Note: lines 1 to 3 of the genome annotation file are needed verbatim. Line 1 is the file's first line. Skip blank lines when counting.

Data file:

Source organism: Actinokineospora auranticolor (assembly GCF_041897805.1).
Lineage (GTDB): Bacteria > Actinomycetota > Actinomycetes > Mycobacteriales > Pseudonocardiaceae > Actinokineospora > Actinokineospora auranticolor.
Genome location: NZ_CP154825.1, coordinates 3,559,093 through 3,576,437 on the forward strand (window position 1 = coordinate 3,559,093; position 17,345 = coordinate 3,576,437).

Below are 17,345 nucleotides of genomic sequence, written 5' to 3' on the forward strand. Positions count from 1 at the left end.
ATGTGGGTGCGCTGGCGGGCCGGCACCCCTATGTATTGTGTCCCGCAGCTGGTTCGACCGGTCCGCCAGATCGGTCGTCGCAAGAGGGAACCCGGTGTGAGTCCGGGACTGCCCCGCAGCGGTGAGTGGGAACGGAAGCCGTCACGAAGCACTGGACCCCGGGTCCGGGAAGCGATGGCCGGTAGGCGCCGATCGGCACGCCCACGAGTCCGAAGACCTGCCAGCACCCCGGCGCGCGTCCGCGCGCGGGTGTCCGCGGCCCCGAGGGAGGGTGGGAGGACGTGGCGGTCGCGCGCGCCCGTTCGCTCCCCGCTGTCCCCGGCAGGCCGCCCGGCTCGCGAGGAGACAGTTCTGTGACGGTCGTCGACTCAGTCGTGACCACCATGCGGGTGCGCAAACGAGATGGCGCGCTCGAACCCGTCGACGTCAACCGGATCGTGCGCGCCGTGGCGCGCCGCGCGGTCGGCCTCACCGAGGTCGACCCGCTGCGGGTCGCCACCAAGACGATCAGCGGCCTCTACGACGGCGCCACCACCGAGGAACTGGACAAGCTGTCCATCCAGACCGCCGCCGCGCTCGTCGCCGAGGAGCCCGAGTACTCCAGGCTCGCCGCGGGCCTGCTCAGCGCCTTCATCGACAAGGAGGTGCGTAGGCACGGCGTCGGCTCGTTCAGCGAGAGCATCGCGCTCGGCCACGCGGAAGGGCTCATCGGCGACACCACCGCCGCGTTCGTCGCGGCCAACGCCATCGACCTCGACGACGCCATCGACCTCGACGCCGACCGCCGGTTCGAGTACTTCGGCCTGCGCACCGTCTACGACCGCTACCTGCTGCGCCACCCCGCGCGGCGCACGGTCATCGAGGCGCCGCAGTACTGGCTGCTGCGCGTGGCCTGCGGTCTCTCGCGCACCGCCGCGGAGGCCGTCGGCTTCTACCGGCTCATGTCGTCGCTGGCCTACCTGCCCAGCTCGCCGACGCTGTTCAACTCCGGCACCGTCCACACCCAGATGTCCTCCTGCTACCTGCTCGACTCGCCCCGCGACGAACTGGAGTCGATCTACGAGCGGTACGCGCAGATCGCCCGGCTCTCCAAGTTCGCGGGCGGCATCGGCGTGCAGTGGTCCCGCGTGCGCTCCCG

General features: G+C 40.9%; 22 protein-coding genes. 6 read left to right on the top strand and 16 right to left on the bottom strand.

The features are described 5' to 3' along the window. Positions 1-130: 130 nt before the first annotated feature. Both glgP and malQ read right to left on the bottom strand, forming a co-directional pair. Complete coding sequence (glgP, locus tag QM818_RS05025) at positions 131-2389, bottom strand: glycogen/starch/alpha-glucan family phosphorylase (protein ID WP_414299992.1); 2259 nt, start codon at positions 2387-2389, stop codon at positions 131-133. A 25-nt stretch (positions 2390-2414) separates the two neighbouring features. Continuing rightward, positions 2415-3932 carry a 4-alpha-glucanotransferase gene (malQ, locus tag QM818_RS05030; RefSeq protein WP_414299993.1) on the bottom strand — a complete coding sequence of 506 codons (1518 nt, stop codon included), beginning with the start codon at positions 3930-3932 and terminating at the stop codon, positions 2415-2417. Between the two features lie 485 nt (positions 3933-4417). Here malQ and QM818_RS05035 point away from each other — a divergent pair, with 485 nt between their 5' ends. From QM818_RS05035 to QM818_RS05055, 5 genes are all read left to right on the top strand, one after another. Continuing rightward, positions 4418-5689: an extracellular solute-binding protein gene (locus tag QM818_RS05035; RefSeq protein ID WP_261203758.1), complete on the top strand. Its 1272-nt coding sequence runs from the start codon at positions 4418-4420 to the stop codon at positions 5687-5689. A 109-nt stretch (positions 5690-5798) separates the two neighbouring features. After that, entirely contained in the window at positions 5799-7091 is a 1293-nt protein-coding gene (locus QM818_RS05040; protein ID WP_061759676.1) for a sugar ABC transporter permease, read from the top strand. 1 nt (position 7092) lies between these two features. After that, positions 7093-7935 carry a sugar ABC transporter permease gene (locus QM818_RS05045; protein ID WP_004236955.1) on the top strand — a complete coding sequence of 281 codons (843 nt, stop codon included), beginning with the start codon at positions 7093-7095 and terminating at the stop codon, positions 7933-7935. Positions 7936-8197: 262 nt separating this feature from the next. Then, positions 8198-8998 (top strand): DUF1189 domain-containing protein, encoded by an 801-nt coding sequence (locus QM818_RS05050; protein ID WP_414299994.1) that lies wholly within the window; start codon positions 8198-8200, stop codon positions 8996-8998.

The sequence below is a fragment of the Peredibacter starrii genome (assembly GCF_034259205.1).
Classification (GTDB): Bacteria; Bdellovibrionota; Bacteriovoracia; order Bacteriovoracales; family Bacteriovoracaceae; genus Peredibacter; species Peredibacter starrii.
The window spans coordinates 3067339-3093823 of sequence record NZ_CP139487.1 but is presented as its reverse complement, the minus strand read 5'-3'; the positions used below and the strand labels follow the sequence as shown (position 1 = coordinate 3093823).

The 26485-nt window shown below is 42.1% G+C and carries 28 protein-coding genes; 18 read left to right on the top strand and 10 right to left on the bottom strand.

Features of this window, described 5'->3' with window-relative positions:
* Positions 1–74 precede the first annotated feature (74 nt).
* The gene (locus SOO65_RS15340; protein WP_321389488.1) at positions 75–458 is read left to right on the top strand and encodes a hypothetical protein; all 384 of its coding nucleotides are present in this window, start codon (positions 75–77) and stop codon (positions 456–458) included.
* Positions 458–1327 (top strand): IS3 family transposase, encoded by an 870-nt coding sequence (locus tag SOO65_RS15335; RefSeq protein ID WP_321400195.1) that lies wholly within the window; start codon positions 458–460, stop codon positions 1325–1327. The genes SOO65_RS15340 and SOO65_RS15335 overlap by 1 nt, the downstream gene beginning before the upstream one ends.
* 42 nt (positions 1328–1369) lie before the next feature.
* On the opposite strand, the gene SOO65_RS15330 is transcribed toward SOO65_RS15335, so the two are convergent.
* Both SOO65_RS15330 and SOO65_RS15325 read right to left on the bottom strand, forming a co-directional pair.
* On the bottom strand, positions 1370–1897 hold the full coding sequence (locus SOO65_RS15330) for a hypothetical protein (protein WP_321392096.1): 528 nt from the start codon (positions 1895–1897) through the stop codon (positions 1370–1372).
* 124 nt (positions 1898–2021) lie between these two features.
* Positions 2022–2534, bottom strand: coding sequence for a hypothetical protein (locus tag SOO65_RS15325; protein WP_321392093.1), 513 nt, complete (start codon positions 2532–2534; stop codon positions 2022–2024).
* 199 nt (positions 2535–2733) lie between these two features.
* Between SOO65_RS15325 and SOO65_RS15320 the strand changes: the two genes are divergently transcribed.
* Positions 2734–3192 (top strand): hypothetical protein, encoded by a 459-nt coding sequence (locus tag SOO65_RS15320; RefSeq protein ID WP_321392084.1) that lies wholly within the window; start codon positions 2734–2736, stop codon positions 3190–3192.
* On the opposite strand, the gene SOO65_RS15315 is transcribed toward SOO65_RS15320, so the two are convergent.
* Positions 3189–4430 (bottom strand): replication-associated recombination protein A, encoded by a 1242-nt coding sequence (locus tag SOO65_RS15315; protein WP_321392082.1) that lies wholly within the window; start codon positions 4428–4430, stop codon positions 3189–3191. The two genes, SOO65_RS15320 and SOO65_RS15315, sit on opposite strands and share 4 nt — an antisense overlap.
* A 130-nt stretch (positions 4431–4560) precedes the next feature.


Source organism: Actinokineospora auranticolor (assembly GCF_041897805.1).
Lineage (GTDB): Bacteria > Actinomycetota > Actinomycetes > Mycobacteriales > Pseudonocardiaceae > Actinokineospora > Actinokineospora auranticolor.
Genome location: NZ_CP154825.1, coordinates 3,559,093 through 3,576,437 on the forward strand (window position 1 = coordinate 3,559,093; position 17,345 = coordinate 3,576,437).